A Link Between Gum Disease and Alzheimer’s?
Sometimes it seems like just about every disease, including heart attacks, have been linked to gum disease. And sometimes it seems like just about everything from aluminum pots to herpes virus has been linked to Alzheimer’s. So why not link gum disease to Alzheimer’s? Several years ago studies suggested a link.
Researchers with the biopharma company Cortexyme published research in the journal Science Advances recently describing the role Porphyromonas gingivalis (Pg), a bacteria that causes gingivitis, or chronic gum disease, to Alzheimer’s disease.
Cortexyme is based in South San Francisco on the Google/Alphabet Verily Campus. The company is focused on developing drugs to treat Alzheimer’s and other neurodegenerative disorders.
“Infectious agents have been implicated in the development and progression of Alzheimer’s disease before, but the evidence of causation hasn’t been convincing,” stated Stephen Dominy, Cortexyme co-founder, chief scientific officer, and lead author of the study. “Now, for the first time, we have solid evidence connecting the intracellular, Gram-negative pathogen, Pg, and Alzheimer’s pathogenesis while also demonstrating the potential for a class of small molecule therapies to change the trajectory of disease.”
The team discovered Pg in the brain of Alzheimer’s patients. Then, in mouse models, oral Pg infection led to brain colonization, which led to increased production of amyloid beta, the proteins associated with Alzheimer’s. They also identified gingipains, the Pg’s toxic proteases, in the neurons of Alzheimer’s patients.
The team further correlated the gingipain levels with disease pathology linked to two markers: tau, a protein needed for normal neuronal function, and ubiquitin, a protein tag that marks damaged proteins for degradation and is found in both tau tangles—common in the later stages of Alzheimer’s—and amyloid beta. Gingipains were found to be neurotoxic in the brains and in cell cultures.
They then designed a series of small molecule drugs that targeted Pg gingipains. Those experiments are described in the paper in preclinical models. They showed that COR388 inhibited gingipains, reduced the bacterial load of an established Pg brain infection, blocked amyloid beta 42 production, decreased neuroinflammation, and protected neurons in the hippocampus. This part of the brain is involved in memory and is often atrophied early in Alzheimer’s disease development.
On October 24, 2018, Cortexyme announced “encouraging results” from its Phase I clinical trial of COR388, its lead small molecule in development for Alzheimer’s. The objective of the trial was to assess the safety, tolerability and pharmacokinetics of COR388 in older healthy volunteers. They presented a poster at the 11th Clinical Trials in Alzheimer’s Disease (CTAD) Conference that week, showing the drug was safe and well tolerated.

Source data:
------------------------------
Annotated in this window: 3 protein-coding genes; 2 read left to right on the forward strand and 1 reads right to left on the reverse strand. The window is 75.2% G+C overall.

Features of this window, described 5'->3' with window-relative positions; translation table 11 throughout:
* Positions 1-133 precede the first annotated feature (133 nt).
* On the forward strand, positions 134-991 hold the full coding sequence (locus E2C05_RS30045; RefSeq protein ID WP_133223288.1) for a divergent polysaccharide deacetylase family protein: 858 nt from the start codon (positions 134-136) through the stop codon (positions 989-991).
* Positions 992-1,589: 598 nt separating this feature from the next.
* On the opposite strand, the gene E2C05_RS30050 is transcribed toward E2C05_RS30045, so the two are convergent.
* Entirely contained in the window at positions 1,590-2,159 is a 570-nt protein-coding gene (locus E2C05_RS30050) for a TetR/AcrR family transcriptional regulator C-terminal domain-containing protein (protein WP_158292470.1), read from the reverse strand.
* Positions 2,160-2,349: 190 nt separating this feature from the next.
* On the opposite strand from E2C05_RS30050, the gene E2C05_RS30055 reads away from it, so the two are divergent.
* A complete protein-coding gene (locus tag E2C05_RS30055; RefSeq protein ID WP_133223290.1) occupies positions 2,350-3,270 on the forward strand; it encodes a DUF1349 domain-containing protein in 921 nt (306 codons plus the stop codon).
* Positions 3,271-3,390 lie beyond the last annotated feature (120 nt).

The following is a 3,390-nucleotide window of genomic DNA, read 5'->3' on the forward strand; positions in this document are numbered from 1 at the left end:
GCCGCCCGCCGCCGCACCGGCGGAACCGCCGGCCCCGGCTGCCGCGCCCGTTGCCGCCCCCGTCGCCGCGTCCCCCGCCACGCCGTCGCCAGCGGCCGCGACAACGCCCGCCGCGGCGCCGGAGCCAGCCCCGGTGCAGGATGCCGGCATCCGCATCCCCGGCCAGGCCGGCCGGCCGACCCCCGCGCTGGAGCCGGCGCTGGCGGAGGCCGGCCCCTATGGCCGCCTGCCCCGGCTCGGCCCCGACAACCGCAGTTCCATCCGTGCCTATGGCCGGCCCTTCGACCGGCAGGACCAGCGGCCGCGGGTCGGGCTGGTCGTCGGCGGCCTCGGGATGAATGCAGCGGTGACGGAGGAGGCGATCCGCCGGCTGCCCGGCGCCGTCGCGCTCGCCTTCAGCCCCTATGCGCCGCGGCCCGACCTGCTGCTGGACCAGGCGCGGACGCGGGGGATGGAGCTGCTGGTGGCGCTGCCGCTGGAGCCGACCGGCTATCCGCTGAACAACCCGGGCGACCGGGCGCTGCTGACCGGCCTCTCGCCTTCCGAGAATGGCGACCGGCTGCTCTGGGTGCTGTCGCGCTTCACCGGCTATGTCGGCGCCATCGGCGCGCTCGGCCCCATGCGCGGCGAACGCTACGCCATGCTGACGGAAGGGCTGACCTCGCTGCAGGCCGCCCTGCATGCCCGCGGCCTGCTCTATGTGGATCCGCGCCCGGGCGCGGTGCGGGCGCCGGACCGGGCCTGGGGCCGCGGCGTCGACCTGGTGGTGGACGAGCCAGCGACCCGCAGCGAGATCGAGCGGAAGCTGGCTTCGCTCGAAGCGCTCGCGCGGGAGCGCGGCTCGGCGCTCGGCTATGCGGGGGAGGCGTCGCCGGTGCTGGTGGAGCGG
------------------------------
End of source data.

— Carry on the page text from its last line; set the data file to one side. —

Although the study wasn’t designed to evaluate efficacy, the drug did show positive trends in several cognitive tests in patients with Alzheimer’s. The company expects to launch a large Phase II trial of COR388 in mild to moderate Alzheimer’s sometime this year.
At the time, Casey Lynch, Cortexyme’s co-founder and chief executive officer, stated, “The presentation of these results at CTAD is an important milestone for Cortexyme as we advance a potential new approach to tackling one of medicine’s most pressing challenges. We are committed to moving quickly to advance COR388 for the benefit of the global Alzheimer’s community in need of new therapeutic options. Following the completion of our Series B financing this past summer, we are well resourced to advance COR388 into Phase II clinical development.”
Although certainly intriguing, it’s important to remember that late-stage clinical trials are where literally dozens of Alzheimer’s therapies have failed after showing promise in preclinical and early-stage trials. At least one statistic shows a failure rate for Alzheimer’s drugs of 99.6 percent. On the other hand, this study seems to support the latest thinking that although amyloid is significant in the disease, it is the actual inflammation in the brain that causes the damage resulting in cognition and memory loss.